The Project objectives:

  • Fully understand the reasons why each prospect was drilled, i.e. understanding its geological and petroleum settings;
  • Attempt to understand the reasons for success and failure of wells over the 10 year period;
  • Share the main findings with the industry;
  • Test the Wood Review’s “Collaborative Model”.

Wells in the project

150 Exploration main bores plus exploration side-tracks were drilled between 2003 and 2013, by 42 Operating Companies. Of these, 98 wells have been reviewed, allowing an in depth post drill analysis of 104 segments (note on segments - one exploration well may target several superimposed petroleum objectives or well segments).

Project phases

The first project stage consisted of selecting the wells to be reviewed and establishing the template for a Post Well Analysis Sheet to summarise the main results of each well.

The second stage consisted of one-to-one workshops with operating companies to compare the pre-drill prospect description with the final well results and subsequent interpretations, in order to understand and agree the main reasons for well failure.

The third phase was to develop a selection of case histories. This involved multi-company workshops, gathering Operators who had drilled the same petroleum play in the same geological setting, and encouraging them to share their understanding of the main reasons for failure.

Final results

Final results were presented to the industry at the O&GUK Annual Conference in Aberdeen on June the 17th, 2015, at the PGC VIII conference held in London on the 29th September 2015 and at a PESGB evening lecture on the 20th of October in Aberdeen.

Copies of the Presentation, Post Well Analysis Sheet, Map and well list are below:

Overview and sponsorship

This geoscientific study was commissioned by DECC (now NSTA) as part of their Maximising Recovery Programme (OG-MRP) contract with the British Geological Survey (BGS).

The study was operated as a Joint Industry Project (JIP) with approximately 50% Government funding and 50% industry funding, with a contribution from Oil & Gas UK. The project started in January 2015. Oil & Gas UK continued their support while responsibility for the whole 21XCRM project management transferred to the NSTA towards the end of the project. For the Palaeozoic study, BGS provided the day to day project management, with a JIP Board and Technical Steering Committee, of which the NSTA and Oil & Gas UK were active participants.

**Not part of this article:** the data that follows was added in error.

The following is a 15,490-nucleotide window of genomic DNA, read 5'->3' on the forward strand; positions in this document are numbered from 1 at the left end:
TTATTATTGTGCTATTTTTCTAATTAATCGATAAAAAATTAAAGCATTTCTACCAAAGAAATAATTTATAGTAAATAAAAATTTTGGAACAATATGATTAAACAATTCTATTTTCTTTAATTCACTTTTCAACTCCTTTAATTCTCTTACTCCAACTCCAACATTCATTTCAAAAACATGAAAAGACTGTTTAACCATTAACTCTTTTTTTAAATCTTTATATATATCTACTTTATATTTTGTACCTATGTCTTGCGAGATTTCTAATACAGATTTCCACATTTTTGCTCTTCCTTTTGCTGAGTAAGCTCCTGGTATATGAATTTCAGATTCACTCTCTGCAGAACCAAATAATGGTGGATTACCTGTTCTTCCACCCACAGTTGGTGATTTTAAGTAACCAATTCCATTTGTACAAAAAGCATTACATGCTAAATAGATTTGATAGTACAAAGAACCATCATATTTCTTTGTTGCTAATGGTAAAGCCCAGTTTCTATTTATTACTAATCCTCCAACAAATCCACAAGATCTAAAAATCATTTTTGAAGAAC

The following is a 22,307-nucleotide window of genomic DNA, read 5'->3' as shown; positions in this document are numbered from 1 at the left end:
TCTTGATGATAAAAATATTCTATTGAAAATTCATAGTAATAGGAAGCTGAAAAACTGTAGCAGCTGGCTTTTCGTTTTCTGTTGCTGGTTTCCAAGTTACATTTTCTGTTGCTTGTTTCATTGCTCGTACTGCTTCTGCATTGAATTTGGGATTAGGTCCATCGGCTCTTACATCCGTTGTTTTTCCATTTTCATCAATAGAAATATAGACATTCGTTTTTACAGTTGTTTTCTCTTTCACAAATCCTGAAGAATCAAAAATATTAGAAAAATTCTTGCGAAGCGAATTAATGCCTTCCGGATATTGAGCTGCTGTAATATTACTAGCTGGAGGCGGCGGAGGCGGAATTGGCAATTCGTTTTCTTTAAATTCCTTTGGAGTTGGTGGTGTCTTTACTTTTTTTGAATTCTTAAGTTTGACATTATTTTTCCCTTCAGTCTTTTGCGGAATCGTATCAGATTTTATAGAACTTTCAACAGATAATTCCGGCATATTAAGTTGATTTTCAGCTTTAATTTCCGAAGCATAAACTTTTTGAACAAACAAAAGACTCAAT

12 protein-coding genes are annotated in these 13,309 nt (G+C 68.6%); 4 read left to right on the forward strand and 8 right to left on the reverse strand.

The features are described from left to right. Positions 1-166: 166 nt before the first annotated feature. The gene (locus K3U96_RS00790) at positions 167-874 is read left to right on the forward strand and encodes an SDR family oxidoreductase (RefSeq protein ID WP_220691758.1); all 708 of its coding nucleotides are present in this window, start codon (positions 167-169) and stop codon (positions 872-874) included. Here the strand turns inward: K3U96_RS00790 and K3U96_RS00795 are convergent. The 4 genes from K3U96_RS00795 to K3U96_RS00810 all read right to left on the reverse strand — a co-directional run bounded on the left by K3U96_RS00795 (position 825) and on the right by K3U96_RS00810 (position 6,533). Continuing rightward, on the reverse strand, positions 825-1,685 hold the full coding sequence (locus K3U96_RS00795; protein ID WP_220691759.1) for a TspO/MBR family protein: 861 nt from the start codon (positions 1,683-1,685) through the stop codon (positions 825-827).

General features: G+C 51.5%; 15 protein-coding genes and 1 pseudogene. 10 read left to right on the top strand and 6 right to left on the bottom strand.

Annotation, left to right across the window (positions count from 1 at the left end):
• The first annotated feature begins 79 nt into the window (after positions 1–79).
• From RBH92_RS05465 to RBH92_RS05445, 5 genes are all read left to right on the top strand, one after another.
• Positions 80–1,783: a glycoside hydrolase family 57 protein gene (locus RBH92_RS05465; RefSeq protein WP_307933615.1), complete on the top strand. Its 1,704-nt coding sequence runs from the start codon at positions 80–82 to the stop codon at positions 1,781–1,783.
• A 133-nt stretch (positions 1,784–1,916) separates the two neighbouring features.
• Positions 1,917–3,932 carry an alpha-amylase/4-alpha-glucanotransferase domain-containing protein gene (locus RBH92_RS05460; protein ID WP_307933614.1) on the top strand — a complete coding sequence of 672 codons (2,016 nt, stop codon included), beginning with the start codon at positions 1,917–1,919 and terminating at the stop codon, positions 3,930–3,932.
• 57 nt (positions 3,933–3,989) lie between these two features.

The project was delivered prior to the opening of the 29th Licencing Round, and sponsors had exclusive access to the results until after the Round was closed.

The high level aim of the project was to:

    • Encourage research deeper and wider than the conventional hydrocarbon horizons
    • Develop a strong, consistent regional data-set to provide a platform for more specific oil & gas exploration studies
    • Develop a new scientific understanding that de-risks some of the critical play elements and that  stimulates new ideas for plays and prospectivity
    • Provoke new data acquisition, additional analysis and interpretation programmes that may lead to increased exploration activity

Project scope, plan and deliverables

The project had three phases which covered the Devonian and Carboniferous stratigraphic intervals in the following areas

  • Central North Sea/Mid North Sea High
  • Moray Firth/Orcadian Basin
  • Irish Sea

Delivery of final results from the Central North Sea/Mid North Sea High area was made to Sponsors at the end of March 2016 and was tied in to the release of seismic data from the government funded acquisition programme, giving industry new insights into key areas of the North Sea. Subsequent products from the Irish Sea and Orcadian Basin areas were delivered to Sponsors at the end of May 2016, marking the end of the 21CXRM Palaeozoic project.

Project results have been delivered digitally and include interpretations of seismic, well and gravity data, along with burial/uplift/maturity modelling, source rock geochemistry studies and palaeographic reconstructions, to inform the location of prospective Carboniferous and Devonian play elements.

Maps and a Powerpoint which illustrate the Palaeozoic study

Following the closure of the 29th Licence Round and subsequent licence awards, the results of the Palaeozoic Study are now being published via the BGS’s Offshore Geoindex.